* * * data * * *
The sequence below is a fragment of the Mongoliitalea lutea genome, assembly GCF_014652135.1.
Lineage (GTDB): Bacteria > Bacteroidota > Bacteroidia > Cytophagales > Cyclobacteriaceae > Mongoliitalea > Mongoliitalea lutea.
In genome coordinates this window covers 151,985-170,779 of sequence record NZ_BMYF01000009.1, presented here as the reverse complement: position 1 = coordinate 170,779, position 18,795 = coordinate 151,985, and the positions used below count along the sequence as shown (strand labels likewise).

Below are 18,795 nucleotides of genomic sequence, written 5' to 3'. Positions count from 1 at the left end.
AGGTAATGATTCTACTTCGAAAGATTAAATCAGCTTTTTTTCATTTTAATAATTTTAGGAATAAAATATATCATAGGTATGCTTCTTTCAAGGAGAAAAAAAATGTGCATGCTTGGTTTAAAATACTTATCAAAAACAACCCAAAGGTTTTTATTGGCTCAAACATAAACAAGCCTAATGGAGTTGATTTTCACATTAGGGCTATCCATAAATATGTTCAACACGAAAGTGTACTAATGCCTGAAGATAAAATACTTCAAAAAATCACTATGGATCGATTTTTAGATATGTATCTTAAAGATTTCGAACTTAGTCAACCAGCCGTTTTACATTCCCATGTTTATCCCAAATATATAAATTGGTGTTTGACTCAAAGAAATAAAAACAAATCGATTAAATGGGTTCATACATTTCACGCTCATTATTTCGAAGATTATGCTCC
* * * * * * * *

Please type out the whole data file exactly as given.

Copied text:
The sequence below is a fragment of the Mongoliitalea lutea genome, assembly GCF_014652135.1.
Lineage (GTDB): Bacteria > Bacteroidota > Bacteroidia > Cytophagales > Cyclobacteriaceae > Mongoliitalea > Mongoliitalea lutea.
In genome coordinates this window covers 151,985-170,779 of sequence record NZ_BMYF01000009.1, presented here as the reverse complement: position 1 = coordinate 170,779, position 18,795 = coordinate 151,985, and the positions used below count along the sequence as shown (strand labels likewise).

Below are 18,795 nucleotides of genomic sequence, written 5' to 3'. Positions count from 1 at the left end.
AGGTAATGATTCTACTTCGAAAGATTAAATCAGCTTTTTTTCATTTTAATAATTTTAGGAATAAAATATATCATAGGTATGCTTCTTTCAAGGAGAAAAAAAATGTGCATGCTTGGTTTAAAATACTTATCAAAAACAACCCAAAGGTTTTTATTGGCTCAAACATAAACAAGCCTAATGGAGTTGATTTTCACATTAGGGCTATCCATAAATATGTTCAACACGAAAGTGTACTAATGCCTGAAGATAAAATACTTCAAAAAATCACTATGGATCGATTTTTAGATATGTATCTTAAAGATTTCGAACTTAGTCAACCAGCCGTTTTACATTCCCATGTTTATCCCAAATATATAAATTGGTGTTTGACTCAAAGAAATAAAAACAAATCGATTAAATGGGTTCATACATTTCACGCTCATTATTTCGAAGATTATGCTCC